See the difference?


I was glad to hear later that this had a tremendous impact on his salary offer later on as he continued his career in this new field.

How to Write a Resume – Resume Tip #10:

Don’t SPAM your Resume – Be Unique

How often do job seekers go on the Internet and scour the web to find positions for which they qualify in varying degrees and then SPAM the same resume to each employer?

Are you guilty of this?
We all know what SPAM is (though not truly a verb like I have made it out to be here), and if all you do is send out the same resume and generic cover letter to each employer, the odds are you will not have great success in your search.
You need to personalize the initial contact in some way. If it is an online application, that is great, but if you are just simply emailing the employer, chances are they have received 200 emails already, so address them directly with the keywords and phrases that will stand out.  You may also want to consider making a unique subject line if it is an email.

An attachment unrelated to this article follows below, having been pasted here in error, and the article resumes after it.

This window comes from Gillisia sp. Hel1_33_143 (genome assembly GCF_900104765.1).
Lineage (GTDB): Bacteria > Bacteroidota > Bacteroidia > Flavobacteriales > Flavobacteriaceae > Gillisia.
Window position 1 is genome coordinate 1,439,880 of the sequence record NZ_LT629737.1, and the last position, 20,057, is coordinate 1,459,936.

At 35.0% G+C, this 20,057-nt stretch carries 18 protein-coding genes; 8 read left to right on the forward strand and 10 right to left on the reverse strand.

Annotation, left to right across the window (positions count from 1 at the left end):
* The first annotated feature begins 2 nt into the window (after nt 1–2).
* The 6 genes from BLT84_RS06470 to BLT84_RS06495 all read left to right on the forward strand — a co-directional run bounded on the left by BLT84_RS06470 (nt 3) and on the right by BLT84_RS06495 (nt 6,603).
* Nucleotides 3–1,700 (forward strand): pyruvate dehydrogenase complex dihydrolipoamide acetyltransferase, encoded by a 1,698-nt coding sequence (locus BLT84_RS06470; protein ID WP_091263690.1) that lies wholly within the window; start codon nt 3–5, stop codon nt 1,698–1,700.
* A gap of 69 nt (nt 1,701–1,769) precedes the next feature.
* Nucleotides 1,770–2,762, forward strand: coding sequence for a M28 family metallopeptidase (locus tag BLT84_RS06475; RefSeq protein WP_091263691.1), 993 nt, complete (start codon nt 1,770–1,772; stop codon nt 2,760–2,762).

I am going to be selfish for just a moment here: If the employer does not have an online application, send them my way. I’ll even reward you for your efforts. (

I jokingly tell people about the 16 resume templates I have on file, one of which is about 12 pages long. Why? My longer resume lists every job I have ever had, describing in detail every skill and every qualification. The reason this is critical is so that at any given moment, I can tweak my sample resume, and change the necessary items based on the first few resume tips above to send a unique resume sample to each employer.